Kunta Kinte is a fictional African slave taken to 18th-century America in the novel and adapted TV series Roots. Based on the character and his experience, Kunta Kinte is also used as a derogatory name for an African person who has recently immigrated to a new place.
Nor does it seem likely that the late “Roots” author Alex Haley would question the idea of putting such a museum here, since his famous ancestor Kunta Kinte was enslaved on the Waller plantation in nearby Spotsylvania County.
Kunta, now 67 years old, is alone and prays to Allah to bring him home in the Gambia. In 1822, Kunta dies of a broken heart. Kunta was a warrior, he was enslaved and travled across the world and lived to start a new family in America. The Kinte dynasty will be asembled for many years.
” Kunta ” is an Arabic word (كُنْتَ), meaning, “you were,” (2nd person, male).
According to Haley, Kunta Kinte was based on one of his ancestors: a Gambian man who was born in 1750, enslaved and taken to America and who died in 1822. Haley said that his account of Kunta’s life in Roots is a mixture of fact and fiction, to an unknown extent.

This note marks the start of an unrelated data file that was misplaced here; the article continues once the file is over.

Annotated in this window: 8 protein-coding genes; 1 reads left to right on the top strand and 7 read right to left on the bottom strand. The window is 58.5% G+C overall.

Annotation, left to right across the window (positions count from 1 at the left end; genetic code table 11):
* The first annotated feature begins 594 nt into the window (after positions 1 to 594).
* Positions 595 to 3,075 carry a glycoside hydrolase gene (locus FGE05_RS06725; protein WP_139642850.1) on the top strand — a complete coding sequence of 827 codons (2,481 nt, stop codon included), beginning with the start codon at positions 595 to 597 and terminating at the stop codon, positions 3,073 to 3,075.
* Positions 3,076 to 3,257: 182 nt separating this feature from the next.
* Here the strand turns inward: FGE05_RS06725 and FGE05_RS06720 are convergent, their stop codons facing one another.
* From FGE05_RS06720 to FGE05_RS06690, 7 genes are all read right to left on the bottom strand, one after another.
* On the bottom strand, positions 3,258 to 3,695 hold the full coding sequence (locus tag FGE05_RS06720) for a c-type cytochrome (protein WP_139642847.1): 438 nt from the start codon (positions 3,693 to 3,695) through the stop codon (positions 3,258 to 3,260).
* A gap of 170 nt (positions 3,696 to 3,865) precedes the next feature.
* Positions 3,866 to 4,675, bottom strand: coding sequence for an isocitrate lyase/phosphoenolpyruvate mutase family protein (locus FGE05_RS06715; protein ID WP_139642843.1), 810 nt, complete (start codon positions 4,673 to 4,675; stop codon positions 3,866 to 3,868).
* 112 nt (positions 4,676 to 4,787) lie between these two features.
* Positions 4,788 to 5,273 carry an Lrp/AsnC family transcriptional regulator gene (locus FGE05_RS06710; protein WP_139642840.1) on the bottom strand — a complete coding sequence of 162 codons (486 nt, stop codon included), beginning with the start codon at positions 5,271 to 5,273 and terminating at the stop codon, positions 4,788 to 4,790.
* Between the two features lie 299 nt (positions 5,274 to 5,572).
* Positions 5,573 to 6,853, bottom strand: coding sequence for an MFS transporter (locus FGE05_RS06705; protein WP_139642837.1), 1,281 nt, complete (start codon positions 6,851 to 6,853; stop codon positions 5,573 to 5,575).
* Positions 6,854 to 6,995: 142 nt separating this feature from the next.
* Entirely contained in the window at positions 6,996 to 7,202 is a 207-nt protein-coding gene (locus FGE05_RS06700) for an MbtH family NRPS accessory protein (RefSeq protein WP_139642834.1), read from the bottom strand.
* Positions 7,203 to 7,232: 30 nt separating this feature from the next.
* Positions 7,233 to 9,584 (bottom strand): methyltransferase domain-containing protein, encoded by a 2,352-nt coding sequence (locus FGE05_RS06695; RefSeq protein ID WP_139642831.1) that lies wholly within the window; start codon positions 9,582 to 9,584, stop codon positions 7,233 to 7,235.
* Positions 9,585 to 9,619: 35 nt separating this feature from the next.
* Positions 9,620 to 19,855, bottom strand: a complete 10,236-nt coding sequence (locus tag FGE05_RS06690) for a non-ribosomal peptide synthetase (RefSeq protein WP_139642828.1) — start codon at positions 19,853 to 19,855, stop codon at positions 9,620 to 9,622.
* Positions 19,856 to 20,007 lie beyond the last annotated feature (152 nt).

In Haley’s story, Kinte, who was sold to an American slave owner, resisted both his enslavement and the name “Toby” that his owner imposed on him. After his fourth attempt at escape, the slave catchers gave him a choice: Be castrated, or lose half a foot.
The 13th Amendment, adopted on December 18, 1865, officially abolished slavery, but freed Black peoples’ status in the post-war South remained precarious, and significant challenges awaited during the Reconstruction period.
Trivia. “Chicken” George was portrayed in 1977 television miniseries, Roots, by multi-talented actor, Ben Vereen, Ave Long in 1979’s Roots: The Next Generation, and by British newcomer Rege-Jean Page in the remake. He became the first member of the Kinte family to earn his freedom.
Historical accuracy. Haley called his novel “fiction” and acknowledged most of the dialogue and incidents were fictional. However, he claimed to have traced his family lineage back to Kunta Kinte, an African taken from the village of Juffure in what is now The Gambia.
Once known as James Island, Kunta Kinte Island was a holding ground for captured slaves before they were shipped to America. The island is named for its most famous slave, who was later immortalized in the book (and then mini-series) Roots. American writer Alex Haley wrote Roots: The Saga of an American Family.
Roots concludes with Alex Haley (Laurence Fishburne) getting up from his writing desk to take a spiritual journey to his ancestors. It’s a sweet little curtain call for the cast, set against historical antebellum photographs.
Chicken George is buried nearby in the Bethlehem Cemetery.